Technologies for Advanced Gait and Balance Assessments in People with Multiple Sclerosis

Camille J. Shanahan, Frederique M. C. Boonstra, L. Eduardo Cofré Lizama, Myrte Strik, Bradford A. Moffat, Fary Khan, Trevor J. Kilpatrick, Anneke van der Walt, Mary P. Galea, Scott C. Kolbe*

*Corresponding author for this work

Research output: Contribution to journalReview articleAcademicpeer-review


Subtle gait and balance dysfunction is a precursor to loss of mobility in multiple sclerosis (MS). Biomechanical assessments using advanced gait and balance analysis technologies can identify these subtle changes and could be used to predict mobility loss early in the disease. This update critically evaluates advanced gait and balance analysis technologies and their applicability to identifying early lower limb dysfunction in people with MS. Non-wearable (motion capture systems, force platforms, and sensor-embedded walkways) and wearable (pressure and inertial sensors) biomechanical analysis systems have been developed to provide quantitative gait and balance assessments. Non-wearable systems are highly accurate, reliable and provide detailed outcomes, but require cumbersome and expensive equipment. Wearable systems provide less detail but can be used in community settings and can provide real-time feedback to patients and clinicians. Biomechanical analysis using advanced gait and balance analysis technologies can identify changes in gait and balance in early MS and consequently have the potential to significantly improve monitoring of mobility changes in MS.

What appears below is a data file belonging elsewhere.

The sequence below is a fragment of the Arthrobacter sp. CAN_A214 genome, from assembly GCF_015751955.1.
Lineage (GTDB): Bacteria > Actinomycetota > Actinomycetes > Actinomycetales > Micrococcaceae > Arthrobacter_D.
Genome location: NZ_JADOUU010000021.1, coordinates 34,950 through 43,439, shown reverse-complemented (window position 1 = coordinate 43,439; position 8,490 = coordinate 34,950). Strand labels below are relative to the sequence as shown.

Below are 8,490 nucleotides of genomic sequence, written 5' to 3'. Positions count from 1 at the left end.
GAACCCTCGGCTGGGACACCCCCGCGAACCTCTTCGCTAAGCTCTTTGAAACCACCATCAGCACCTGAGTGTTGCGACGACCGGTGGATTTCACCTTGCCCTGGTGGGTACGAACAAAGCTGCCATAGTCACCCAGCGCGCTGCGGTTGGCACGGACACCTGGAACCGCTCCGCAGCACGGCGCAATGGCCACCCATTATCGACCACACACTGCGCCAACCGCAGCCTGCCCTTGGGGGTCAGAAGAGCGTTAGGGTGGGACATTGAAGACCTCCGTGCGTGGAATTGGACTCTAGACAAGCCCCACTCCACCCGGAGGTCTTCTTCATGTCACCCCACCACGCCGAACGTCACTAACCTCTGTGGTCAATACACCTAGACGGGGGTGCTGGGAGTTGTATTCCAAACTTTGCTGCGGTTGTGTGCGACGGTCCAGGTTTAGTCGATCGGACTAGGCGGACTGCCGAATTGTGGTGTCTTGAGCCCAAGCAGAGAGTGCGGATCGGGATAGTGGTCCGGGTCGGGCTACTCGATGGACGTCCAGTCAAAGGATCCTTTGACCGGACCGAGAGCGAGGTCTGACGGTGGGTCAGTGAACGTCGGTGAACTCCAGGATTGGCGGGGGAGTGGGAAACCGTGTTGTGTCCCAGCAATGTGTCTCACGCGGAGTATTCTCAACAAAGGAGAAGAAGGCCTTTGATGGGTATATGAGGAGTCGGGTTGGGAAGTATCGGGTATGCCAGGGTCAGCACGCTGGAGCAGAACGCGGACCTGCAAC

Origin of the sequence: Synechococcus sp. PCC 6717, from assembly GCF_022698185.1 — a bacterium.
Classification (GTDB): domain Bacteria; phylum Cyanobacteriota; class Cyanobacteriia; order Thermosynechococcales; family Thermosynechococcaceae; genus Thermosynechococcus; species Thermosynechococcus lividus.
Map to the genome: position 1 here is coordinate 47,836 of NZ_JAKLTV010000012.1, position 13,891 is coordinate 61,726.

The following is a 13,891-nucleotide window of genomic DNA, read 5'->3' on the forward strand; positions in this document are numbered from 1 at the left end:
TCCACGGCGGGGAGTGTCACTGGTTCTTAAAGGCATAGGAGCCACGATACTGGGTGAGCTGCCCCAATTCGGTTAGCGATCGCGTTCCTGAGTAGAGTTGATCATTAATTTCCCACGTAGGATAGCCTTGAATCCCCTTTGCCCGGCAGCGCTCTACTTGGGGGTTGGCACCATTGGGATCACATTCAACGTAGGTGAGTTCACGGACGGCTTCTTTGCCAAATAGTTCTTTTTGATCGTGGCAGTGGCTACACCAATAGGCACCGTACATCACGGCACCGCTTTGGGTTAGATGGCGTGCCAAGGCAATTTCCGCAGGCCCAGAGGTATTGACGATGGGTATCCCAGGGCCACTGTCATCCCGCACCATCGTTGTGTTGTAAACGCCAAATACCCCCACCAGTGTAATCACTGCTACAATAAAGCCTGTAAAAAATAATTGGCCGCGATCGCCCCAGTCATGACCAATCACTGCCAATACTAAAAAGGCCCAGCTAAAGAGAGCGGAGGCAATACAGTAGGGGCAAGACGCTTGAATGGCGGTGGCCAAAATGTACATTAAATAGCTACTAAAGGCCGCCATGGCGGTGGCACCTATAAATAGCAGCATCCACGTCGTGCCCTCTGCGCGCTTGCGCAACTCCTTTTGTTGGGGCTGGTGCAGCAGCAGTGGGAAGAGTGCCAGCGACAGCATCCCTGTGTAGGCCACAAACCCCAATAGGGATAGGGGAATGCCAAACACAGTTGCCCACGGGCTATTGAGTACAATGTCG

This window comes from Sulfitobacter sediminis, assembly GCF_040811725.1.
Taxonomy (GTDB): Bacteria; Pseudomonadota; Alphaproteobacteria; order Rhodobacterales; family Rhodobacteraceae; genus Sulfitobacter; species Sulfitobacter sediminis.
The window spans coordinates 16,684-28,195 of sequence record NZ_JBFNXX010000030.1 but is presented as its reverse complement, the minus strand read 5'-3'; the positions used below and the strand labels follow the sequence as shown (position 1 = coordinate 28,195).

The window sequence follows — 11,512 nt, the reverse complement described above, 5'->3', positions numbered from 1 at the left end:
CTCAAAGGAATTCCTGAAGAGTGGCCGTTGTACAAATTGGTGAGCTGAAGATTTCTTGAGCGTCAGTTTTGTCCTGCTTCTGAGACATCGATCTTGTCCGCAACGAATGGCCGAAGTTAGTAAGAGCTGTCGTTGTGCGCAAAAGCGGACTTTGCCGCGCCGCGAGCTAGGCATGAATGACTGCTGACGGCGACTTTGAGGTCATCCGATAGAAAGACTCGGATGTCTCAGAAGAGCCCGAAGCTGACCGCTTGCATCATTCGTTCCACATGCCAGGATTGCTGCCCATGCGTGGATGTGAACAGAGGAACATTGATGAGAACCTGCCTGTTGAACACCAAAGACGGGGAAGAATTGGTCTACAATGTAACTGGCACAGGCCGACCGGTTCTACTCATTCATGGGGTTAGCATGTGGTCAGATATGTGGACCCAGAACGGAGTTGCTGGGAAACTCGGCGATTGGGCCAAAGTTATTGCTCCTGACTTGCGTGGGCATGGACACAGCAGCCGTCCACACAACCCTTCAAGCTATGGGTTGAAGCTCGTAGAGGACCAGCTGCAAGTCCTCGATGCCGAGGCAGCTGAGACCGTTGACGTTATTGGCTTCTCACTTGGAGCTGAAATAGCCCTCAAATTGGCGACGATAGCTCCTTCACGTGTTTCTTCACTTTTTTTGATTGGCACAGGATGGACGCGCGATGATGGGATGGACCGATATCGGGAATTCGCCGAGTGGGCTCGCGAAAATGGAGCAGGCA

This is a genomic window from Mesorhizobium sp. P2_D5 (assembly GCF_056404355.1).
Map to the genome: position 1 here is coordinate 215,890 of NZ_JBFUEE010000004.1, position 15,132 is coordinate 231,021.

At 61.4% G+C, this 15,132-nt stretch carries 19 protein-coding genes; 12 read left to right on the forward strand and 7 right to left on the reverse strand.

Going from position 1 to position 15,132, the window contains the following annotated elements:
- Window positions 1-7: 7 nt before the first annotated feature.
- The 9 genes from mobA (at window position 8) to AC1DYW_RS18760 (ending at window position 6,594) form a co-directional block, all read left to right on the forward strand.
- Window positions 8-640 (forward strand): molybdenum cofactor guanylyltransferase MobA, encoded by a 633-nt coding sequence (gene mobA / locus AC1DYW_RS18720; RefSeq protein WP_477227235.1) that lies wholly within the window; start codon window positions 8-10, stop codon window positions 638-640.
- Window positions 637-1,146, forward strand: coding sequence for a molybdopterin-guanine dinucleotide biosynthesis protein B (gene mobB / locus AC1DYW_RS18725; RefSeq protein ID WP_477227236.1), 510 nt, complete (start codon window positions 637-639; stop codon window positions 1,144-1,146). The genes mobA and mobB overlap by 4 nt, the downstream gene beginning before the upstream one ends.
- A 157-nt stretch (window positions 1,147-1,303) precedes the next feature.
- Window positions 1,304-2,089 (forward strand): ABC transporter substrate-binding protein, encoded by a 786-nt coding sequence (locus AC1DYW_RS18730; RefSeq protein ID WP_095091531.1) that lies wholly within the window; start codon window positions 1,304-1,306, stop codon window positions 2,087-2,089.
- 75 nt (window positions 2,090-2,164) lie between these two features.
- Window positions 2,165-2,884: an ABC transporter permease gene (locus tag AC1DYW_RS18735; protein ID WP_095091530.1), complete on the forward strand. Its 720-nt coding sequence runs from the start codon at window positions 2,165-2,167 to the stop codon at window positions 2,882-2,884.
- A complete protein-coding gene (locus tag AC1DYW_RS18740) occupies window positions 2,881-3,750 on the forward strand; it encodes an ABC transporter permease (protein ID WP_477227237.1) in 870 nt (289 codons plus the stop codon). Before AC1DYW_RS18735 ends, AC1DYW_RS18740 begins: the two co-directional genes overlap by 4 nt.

Original languageEnglish
Article number708
JournalFrontiers in Neurology
Publication statusPublished - 2 Feb 2018

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